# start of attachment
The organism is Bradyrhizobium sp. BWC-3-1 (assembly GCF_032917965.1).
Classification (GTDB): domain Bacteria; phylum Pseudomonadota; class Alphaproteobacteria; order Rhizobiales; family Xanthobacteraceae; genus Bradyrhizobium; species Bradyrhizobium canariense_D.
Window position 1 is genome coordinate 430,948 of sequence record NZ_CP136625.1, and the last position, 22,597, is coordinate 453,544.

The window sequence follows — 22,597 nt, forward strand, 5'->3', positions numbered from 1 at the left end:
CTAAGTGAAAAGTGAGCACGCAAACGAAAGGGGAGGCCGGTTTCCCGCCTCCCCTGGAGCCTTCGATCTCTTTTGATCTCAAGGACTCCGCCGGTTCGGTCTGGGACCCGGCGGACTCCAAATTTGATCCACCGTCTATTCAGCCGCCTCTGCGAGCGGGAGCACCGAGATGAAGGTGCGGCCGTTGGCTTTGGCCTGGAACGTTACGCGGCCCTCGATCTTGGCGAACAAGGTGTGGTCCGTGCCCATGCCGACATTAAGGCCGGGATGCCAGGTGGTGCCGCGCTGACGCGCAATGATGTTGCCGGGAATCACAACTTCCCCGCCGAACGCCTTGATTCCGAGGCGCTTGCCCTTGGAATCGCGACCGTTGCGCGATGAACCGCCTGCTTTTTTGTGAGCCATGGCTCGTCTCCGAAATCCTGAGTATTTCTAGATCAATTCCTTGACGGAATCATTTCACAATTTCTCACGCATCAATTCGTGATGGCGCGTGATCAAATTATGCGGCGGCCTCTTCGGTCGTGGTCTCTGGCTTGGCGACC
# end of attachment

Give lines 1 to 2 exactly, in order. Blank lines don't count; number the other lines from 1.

The organism is Bradyrhizobium sp. BWC-3-1 (assembly GCF_032917965.1).
Classification (GTDB): domain Bacteria; phylum Pseudomonadota; class Alphaproteobacteria; order Rhizobiales; family Xanthobacteraceae; genus Bradyrhizobium; species Bradyrhizobium canariense_D.